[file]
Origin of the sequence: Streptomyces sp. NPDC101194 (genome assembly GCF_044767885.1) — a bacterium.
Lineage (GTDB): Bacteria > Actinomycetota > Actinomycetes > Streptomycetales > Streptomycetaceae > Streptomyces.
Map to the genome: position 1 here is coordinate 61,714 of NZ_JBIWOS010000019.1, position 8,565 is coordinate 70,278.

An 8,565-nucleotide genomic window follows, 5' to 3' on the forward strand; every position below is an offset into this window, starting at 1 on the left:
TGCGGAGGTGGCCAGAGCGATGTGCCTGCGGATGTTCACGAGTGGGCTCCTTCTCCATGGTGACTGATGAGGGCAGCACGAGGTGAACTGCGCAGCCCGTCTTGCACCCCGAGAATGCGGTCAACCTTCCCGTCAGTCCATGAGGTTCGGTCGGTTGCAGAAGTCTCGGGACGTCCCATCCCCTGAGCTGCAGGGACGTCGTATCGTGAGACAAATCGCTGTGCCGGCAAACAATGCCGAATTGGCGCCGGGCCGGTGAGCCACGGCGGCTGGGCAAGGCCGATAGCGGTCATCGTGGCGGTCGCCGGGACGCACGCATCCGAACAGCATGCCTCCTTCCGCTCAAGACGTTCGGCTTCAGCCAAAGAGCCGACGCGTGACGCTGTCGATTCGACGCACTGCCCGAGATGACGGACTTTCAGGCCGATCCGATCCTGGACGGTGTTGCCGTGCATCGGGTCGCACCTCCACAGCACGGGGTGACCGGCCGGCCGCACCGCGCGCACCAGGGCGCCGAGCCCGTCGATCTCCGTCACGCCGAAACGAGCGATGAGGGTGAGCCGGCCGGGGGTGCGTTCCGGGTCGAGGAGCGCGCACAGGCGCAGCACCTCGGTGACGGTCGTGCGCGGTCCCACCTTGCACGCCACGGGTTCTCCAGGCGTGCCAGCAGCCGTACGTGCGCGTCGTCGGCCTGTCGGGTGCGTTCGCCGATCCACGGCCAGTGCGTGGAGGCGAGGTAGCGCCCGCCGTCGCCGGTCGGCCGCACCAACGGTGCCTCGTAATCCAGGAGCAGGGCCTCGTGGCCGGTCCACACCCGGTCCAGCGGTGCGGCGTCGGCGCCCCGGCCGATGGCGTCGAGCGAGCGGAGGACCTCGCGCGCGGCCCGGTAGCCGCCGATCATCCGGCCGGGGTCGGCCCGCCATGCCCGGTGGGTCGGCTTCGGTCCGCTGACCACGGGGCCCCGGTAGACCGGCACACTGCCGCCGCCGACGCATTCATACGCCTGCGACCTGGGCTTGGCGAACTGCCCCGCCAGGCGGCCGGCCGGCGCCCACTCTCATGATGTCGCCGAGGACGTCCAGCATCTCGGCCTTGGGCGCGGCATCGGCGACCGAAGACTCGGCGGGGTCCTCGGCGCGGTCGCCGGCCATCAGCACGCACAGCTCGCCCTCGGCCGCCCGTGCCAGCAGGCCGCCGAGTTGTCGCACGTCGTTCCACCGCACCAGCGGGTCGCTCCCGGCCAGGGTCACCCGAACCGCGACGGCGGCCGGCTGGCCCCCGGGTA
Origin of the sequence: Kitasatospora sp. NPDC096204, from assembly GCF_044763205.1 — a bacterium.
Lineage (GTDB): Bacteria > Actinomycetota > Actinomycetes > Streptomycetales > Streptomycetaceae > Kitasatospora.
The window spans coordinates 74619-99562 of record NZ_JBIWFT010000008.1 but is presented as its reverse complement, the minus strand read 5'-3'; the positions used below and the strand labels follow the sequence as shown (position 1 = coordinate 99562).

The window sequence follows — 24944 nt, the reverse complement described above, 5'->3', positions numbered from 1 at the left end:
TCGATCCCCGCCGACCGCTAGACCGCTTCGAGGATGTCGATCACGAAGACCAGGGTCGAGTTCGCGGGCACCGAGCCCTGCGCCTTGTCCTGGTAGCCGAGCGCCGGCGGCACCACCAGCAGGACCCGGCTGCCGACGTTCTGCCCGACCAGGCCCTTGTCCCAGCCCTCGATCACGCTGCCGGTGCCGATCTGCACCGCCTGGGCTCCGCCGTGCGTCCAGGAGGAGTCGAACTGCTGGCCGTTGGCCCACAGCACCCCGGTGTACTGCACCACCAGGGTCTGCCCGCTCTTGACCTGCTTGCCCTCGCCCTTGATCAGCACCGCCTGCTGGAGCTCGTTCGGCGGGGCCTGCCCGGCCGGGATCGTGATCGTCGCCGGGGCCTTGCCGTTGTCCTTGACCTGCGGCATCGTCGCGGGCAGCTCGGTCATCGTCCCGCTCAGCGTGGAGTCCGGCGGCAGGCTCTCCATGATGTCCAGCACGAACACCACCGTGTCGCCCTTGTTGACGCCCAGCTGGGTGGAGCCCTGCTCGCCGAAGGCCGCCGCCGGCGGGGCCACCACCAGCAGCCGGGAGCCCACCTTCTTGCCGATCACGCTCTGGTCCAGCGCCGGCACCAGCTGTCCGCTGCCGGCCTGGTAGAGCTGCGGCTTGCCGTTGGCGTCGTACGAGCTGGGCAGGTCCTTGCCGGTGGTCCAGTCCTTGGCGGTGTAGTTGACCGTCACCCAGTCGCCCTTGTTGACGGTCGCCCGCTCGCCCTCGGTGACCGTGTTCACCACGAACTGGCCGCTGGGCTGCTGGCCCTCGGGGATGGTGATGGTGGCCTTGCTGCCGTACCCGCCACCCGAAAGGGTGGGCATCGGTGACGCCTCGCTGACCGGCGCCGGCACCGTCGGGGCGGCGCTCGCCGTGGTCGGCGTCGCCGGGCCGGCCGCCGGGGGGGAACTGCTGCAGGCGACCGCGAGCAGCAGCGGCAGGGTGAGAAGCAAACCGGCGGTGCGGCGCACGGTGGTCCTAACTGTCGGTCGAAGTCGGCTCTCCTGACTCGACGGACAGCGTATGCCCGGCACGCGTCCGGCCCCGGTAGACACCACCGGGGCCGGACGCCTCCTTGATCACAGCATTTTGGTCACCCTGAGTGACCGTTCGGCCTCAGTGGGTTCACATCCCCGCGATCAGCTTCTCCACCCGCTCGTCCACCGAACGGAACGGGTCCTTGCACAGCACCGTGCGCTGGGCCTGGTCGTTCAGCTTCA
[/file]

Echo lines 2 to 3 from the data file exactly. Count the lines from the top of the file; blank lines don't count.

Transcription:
Lineage (GTDB): Bacteria > Actinomycetota > Actinomycetes > Streptomycetales > Streptomycetaceae > Streptomyces.
Map to the genome: position 1 here is coordinate 61,714 of NZ_JBIWOS010000019.1, position 8,565 is coordinate 70,278.